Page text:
In May 2018, Avionica established a joint venture with one of the most successful companies in the history of the aviation industry, GE Aviation, in an effort to take aircraft parts and engines data analysis to new levels of efficiency. Three years later, the Miami, Florida-based avionics maker is an independent company again, supplying miniaturized aircraft data collection and wireless data transmission technology to commercial airlines.
Avionics International recently caught up with Avionica CEO Raul Segredo on a Zoom call from his South Miami office to discuss how they were able to exit the joint venture with GE, and how he sees their relationship as avionics supplier of aircraft data acquisition and interfacing systems to airlines becoming more of a service-based model in the next few years.
“Before we struck this deal, I saw, as the engineer that I am, General Electric as a paragon of technical brilliance. Now, having been part of GE for several years, I can attest to you that that’s the absolute truth,” Segredo said. “GE simply knows how to do things that no other company in the world can do and countries aspire to replace and to duplicate. We didn’t duplicate what they did, but we took their best ideas and distilled it into very small, lightweight avionics.”
The 2018 joint venture was an expansion of the partnership Avionica first established with GE in 2016 when the engine manufacturer announced it would be using Avionica’s avSYNC aircraft data transfer service for health management of CF34-3 engines on Bombardier 600 jets. In an interview with GE at the time, the company said it specifically chose Avionica because of the adaptability of its quick access recorder technology.
“At the time, [former GE Aviation CEO] David Joyce’s lure to Avionica was that he wanted to be able to collect data about his engines so that operators could be alerted to problems that could impact their ability to keep their engines on wing. You have to remember, their business is all razors and blades, with the engines being the razors and the maintenance or support services the blades. They don’t make money when the engine isn’t working, especially under power-by-the-hour contracts. We have the means and [supplemental type certifications] STCs and equipment to capture data on practically every Part 25 aircraft produced, but the key was making it affordable to customers,” Segredo said.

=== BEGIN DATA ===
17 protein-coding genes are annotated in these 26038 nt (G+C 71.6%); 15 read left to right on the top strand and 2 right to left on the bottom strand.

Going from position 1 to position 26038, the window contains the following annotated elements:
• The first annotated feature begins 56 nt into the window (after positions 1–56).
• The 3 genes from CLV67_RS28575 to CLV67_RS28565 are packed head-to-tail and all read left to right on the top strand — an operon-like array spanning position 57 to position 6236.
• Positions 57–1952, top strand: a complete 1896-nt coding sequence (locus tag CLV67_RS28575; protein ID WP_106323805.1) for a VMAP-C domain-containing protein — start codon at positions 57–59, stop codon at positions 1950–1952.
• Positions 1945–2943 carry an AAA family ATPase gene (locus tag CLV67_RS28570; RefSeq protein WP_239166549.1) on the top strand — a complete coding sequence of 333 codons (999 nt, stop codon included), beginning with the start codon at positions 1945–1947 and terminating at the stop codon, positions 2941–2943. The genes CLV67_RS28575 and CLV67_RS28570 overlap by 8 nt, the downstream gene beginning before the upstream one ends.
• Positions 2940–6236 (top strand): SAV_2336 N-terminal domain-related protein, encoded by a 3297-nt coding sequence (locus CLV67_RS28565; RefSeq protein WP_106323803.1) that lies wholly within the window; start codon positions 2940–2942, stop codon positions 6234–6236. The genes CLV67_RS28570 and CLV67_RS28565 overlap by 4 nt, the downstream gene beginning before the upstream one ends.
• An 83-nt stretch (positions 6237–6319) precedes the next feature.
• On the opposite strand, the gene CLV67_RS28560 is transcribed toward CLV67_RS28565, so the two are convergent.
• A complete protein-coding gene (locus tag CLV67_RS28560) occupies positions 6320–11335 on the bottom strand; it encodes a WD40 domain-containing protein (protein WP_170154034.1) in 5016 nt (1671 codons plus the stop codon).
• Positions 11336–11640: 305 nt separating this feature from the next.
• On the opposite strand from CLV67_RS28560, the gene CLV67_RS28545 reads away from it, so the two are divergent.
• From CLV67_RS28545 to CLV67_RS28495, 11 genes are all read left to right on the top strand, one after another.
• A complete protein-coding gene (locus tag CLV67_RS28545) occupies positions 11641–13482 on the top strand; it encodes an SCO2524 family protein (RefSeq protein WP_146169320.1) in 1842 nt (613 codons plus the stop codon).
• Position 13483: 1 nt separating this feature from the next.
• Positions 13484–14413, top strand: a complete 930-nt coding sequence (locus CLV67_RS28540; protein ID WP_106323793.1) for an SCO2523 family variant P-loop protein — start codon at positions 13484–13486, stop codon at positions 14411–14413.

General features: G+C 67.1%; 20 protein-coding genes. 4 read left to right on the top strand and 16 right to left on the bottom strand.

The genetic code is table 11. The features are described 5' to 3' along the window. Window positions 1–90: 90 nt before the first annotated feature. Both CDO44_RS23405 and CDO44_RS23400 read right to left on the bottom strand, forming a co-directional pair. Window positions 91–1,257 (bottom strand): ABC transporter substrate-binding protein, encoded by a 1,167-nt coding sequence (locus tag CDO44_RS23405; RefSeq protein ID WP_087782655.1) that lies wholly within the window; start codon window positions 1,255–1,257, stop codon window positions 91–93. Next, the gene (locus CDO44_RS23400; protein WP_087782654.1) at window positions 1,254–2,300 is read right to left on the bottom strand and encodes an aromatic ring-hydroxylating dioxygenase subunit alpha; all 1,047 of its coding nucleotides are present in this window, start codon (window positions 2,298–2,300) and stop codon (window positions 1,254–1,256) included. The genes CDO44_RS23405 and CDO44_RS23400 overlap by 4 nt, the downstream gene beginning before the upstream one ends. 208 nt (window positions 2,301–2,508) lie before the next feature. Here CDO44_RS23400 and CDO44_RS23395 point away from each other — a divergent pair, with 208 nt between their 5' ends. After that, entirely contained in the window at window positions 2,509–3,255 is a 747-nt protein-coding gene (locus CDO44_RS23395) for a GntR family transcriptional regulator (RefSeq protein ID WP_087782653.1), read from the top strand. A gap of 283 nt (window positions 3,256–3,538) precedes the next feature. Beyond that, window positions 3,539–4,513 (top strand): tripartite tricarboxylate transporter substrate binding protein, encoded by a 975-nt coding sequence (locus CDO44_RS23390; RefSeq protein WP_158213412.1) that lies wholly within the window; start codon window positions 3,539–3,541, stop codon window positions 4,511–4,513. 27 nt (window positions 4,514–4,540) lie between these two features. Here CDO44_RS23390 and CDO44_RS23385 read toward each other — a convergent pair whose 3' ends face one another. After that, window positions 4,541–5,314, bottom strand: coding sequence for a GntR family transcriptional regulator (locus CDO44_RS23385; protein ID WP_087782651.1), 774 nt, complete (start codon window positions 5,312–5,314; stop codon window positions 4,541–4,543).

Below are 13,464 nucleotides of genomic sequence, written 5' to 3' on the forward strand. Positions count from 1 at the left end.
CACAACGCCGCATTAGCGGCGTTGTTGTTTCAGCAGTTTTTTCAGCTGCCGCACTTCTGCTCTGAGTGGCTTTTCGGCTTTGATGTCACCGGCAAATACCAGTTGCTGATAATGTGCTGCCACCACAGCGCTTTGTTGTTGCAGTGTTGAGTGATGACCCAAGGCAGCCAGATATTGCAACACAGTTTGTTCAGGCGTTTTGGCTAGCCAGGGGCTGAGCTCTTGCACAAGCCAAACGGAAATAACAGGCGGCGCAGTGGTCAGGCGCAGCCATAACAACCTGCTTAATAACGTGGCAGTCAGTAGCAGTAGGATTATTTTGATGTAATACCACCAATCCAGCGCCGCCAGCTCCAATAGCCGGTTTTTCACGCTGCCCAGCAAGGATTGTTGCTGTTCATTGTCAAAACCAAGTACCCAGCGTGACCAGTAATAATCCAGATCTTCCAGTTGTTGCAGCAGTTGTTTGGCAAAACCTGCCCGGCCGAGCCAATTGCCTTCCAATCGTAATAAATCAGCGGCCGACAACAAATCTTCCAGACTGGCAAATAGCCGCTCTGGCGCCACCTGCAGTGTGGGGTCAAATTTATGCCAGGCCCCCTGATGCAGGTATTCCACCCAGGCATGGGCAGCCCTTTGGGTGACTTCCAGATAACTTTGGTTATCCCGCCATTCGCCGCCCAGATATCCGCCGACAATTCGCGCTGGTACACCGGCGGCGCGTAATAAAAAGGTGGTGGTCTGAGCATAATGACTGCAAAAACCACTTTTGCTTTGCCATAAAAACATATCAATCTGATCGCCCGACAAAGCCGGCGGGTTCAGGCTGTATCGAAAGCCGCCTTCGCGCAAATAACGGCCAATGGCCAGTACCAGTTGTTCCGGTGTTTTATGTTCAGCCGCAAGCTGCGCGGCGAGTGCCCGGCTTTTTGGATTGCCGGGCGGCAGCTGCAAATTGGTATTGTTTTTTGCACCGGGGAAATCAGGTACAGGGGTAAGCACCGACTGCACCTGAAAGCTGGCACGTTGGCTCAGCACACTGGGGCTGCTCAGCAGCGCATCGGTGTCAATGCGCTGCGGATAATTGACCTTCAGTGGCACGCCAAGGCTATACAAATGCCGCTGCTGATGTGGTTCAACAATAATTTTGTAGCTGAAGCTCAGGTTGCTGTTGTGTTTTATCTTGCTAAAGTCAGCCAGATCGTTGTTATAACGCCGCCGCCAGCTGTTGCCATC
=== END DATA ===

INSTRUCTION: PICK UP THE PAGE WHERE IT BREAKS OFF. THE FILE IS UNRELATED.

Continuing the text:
A little more than one year into the new joint venture, a major new deal was revealed involving hardware supplied by Avionica and data analytics and services from GE. At the 2019 National Business Aviation Association annual conference and exhibition, a new program called Smart Link Plus was announced by Bombardier featuring Avionica’s onboard network system (ONS), aviONS, installed in the electric equipment bay of older Challenger and Global jets.
The aviONS box is an all-in-one remote data concentrator, airborne data loader, quick access recorder (QAR) and server with up to one terabyte of storage for aircraft and flight operational data. GE licensed the product’s intellectual property and provided it to legacy Challenger and Global operators as a free upgrade and the enabler of their associated digital aircraft health management and data services.
The deal served as a prime example of what their JV could offer the industry. Small easily upgradable data processing systems capable of serving as onboard network servers, quick access recorders, and aircraft interface devices from Avionica and GE’s analytics software to optimize the way fleet operators acquire, analyze and store operational data.